My perceived notions of how important the gym was to my recovery from the gastrectomy and in gaining weight had come to light. With no stomach I never have to fear of becoming fat again, but on the flip side, I will struggle gaining weight and maintaining my energy. Although going to gym takes a heck of a lot out of me, literally, gaining muscle is the most realistic way I’m going to gain any weight and increase my energy. But, in order to gain muscle I need to be able to supply the necessary nutrients and calories to do so, and maintain it, hence the eternal battle I am posed with. It’s not only the lack of my ability to absorb the nutrients and calories needed, but also the amounts in which I’m able to consume that are the main factors to this dilemma.
As I started to recover from the deviated septum and bone graft operations, this became even more apparent. My muscles atrophied even further from what they had already done so from the gastrectomy. I had made very slight headway at the gym with regards to the weight I was able to lift up to that point, but by no means was it anywhere near what I was able to do before the gastrectomy. The little bit of weight I was able to lift was allowing me to maintain my weight at the 120-125lbs range that I was stuck at. However, now that I was sidelined once again and not able to hit the gym, I fell to an all time low. Once the bandages came off and I could walk without crutches, I weighed myself at 116lbs. I had now surpassed the average weight loss of 20-25% pre-op body weight; I had lost roughly 30-35%, and I was really starting to feel it too…I was drained, frail and my energy was super low…I was seeing stars, feeling dizzy and having blackouts a lot more frequently.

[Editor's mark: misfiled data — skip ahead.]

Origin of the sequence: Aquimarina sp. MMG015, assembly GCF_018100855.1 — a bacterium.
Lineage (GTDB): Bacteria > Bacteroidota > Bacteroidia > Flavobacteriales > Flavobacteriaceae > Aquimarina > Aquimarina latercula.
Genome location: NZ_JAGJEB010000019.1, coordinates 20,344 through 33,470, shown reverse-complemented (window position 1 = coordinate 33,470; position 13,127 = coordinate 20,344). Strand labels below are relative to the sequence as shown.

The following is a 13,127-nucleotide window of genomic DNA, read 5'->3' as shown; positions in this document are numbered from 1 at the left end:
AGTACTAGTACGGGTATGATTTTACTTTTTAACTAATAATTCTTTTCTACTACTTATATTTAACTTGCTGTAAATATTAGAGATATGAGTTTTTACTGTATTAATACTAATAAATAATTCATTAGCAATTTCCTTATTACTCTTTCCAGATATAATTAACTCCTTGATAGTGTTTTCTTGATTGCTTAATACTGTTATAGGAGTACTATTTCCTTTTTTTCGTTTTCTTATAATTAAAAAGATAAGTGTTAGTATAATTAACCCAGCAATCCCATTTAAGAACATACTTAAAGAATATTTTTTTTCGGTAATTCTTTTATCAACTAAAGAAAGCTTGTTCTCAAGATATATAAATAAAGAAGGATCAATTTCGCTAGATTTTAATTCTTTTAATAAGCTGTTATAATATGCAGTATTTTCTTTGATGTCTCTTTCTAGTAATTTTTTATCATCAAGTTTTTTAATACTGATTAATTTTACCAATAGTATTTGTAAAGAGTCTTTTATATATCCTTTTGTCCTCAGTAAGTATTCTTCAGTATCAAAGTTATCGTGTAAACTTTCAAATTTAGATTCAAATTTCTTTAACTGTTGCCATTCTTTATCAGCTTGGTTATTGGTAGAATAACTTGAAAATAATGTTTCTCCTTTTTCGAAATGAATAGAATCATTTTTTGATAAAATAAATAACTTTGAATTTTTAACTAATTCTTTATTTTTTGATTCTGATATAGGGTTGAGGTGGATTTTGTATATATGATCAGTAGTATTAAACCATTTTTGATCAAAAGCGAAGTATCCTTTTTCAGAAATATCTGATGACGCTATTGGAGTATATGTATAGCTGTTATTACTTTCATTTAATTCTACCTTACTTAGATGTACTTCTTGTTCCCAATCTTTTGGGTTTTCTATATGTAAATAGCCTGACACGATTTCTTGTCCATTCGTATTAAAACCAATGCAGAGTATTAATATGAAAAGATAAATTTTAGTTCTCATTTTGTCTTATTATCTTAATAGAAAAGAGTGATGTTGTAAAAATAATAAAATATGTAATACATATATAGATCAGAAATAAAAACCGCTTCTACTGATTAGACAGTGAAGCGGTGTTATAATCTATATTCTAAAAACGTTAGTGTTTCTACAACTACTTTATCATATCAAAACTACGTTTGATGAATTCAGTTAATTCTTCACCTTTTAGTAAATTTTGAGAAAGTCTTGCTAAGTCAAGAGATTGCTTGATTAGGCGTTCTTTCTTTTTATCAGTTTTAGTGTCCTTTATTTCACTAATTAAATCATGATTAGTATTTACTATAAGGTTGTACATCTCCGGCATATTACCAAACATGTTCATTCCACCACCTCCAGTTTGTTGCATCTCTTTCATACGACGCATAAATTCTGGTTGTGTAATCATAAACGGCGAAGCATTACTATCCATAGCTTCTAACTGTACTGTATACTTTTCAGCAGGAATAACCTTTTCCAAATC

When I saw my Oncologist the next time shortly there after she was even more concerned about my weight, if that was possible. To tell you the truth, I was now a little concerned myself. There wasn’t anything anyone could do though, I just had to get back on track, continue to push my eating habits and get back into the gym. It was hard and painful due to the hip and knee both recently been operated on. As the weeks went by and the range of motion and pain subsided I was able to step up the level of my workouts again though.
It was also around this time that I started trying to eat some foods that a friend whom is a Holistic Nutritionist suggested I experiment with. She suggested mostly probiotic foods as my body had now almost been stripped completely of the bacteria that once filled my stomach, leaving what little left my intestines were able to retain. By eating these highly concentrated probiotic foods the idea was to reintroduce them into my system and in turn hopefully assist in my acceptance and digestion of food. Within about two weeks of ingesting foods like: sauerkraut in water, natural Greek or Balkan yogurt, miso and Kombucha tea, I noticed I was able to eat more in both quantity and variety, causing my energy to improve and ultimately begin to increase my weight again.
Whether it was coincidence or these foods really did contribute to my improvement is hard to say, but nonetheless something happened and with a noticeable improvement in my eating and energy, came an extra boost physiologically. I had new pep in my step and my recovery was gaining momentum again, the weight wasn’t piling on by any means, but it was climbing.